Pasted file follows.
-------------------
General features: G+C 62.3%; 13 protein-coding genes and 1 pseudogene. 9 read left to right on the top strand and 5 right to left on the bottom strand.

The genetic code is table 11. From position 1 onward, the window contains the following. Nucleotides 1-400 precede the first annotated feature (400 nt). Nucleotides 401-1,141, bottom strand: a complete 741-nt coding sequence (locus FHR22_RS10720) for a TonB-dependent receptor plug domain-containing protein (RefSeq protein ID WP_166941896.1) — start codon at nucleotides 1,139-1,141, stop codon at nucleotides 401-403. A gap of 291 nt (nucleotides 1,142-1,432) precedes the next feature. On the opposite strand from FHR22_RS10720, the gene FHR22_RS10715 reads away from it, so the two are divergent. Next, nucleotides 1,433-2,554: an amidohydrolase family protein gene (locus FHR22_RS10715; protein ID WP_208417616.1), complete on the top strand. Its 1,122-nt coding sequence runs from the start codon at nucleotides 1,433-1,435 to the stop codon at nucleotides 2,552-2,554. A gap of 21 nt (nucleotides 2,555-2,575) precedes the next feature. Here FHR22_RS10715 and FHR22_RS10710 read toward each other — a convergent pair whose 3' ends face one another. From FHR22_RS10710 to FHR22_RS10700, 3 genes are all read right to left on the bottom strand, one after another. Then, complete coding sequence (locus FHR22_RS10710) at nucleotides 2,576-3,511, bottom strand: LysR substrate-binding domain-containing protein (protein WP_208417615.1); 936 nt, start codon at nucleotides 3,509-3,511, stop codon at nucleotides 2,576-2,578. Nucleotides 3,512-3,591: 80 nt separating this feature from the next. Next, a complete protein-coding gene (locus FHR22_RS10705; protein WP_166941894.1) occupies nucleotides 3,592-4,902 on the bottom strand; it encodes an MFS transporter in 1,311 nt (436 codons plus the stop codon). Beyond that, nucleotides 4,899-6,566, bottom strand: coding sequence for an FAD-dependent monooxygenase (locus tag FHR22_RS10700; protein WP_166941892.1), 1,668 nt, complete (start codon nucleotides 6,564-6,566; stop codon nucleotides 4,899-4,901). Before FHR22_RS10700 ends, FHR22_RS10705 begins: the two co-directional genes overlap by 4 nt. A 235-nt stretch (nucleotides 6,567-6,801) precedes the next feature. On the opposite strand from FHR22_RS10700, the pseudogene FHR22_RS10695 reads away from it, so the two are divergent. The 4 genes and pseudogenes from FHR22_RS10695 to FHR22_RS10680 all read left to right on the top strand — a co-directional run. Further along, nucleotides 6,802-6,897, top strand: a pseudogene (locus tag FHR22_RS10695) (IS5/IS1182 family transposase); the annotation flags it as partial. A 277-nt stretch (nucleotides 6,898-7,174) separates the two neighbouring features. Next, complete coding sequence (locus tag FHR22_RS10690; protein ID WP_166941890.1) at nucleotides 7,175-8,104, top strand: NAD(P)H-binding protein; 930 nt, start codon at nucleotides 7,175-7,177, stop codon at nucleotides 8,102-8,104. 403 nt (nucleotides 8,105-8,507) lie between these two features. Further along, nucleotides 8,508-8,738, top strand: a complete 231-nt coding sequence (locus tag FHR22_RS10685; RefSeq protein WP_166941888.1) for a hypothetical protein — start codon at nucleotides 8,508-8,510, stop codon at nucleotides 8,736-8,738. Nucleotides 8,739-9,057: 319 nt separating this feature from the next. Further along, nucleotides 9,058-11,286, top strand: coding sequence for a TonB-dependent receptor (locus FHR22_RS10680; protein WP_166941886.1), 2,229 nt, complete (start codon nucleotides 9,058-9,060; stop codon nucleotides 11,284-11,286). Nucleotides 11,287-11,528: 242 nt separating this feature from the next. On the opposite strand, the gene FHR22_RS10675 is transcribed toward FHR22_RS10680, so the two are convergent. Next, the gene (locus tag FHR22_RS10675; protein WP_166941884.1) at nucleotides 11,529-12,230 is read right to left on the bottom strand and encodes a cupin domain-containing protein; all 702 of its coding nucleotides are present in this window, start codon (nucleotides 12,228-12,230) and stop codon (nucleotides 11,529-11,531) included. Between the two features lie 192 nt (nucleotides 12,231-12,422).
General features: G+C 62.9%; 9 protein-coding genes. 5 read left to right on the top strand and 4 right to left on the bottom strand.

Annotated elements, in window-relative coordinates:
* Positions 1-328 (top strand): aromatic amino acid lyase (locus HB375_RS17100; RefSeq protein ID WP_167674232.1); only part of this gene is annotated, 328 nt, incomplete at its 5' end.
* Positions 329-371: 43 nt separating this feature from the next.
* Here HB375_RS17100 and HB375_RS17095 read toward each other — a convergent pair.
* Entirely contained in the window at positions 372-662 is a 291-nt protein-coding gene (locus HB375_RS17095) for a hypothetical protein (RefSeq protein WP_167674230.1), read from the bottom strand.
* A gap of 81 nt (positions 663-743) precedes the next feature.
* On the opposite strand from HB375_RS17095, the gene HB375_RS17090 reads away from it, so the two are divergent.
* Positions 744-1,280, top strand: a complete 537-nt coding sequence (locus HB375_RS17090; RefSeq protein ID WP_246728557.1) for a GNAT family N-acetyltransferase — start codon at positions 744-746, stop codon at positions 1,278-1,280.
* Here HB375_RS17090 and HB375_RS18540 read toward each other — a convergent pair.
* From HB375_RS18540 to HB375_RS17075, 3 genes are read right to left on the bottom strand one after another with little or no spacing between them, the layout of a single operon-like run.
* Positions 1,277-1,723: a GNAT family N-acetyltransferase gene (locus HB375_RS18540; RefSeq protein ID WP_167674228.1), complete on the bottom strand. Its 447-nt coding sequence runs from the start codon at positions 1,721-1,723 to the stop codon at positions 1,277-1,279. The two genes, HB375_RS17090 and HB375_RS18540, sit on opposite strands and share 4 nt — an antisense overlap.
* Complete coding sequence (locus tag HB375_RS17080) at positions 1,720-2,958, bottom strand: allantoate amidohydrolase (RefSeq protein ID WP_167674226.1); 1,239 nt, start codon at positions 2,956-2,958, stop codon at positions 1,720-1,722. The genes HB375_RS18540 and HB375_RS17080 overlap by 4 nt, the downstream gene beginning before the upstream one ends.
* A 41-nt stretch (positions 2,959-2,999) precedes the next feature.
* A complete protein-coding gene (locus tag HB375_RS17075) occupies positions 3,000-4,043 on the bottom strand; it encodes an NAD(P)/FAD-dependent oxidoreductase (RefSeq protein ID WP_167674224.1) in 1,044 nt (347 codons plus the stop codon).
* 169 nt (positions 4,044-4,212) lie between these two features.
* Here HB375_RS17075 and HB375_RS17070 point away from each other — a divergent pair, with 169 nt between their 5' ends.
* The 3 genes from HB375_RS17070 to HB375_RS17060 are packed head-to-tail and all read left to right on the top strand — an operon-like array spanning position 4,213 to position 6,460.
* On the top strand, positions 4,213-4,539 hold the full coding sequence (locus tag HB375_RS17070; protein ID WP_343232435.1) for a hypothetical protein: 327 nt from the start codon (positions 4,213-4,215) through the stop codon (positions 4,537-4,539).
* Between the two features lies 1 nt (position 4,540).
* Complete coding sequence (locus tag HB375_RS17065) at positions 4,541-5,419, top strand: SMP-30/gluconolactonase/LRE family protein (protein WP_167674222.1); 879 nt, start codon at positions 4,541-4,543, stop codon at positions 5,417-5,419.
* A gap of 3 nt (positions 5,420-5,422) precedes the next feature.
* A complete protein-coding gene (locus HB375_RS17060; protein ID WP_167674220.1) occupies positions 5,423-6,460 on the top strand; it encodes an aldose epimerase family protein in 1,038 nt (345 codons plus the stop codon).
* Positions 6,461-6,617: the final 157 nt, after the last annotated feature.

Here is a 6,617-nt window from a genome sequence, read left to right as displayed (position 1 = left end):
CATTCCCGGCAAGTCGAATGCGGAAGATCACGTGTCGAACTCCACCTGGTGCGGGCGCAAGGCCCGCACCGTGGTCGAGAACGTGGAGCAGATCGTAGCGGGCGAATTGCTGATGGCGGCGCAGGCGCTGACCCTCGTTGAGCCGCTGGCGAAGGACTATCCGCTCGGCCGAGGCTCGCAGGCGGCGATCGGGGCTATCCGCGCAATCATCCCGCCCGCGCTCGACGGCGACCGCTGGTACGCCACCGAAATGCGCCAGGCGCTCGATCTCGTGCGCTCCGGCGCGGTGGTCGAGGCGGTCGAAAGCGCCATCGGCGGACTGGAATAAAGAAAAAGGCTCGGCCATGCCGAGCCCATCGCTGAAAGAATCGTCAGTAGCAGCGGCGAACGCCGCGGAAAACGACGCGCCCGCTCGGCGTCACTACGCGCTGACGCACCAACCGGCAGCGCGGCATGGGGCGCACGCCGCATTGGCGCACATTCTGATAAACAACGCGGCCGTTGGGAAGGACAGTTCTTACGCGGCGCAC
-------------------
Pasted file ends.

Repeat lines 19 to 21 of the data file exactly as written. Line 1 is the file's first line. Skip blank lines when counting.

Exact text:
* Here HB375_RS17075 and HB375_RS17070 point away from each other — a divergent pair, with 169 nt between their 5' ends.
* The 3 genes from HB375_RS17070 to HB375_RS17060 are packed head-to-tail and all read left to right on the top strand — an operon-like array spanning position 4,213 to position 6,460.
* On the top strand, positions 4,213-4,539 hold the full coding sequence (locus tag HB375_RS17070; protein ID WP_343232435.1) for a hypothetical protein: 327 nt from the start codon (positions 4,213-4,215) through the stop codon (positions 4,537-4,539).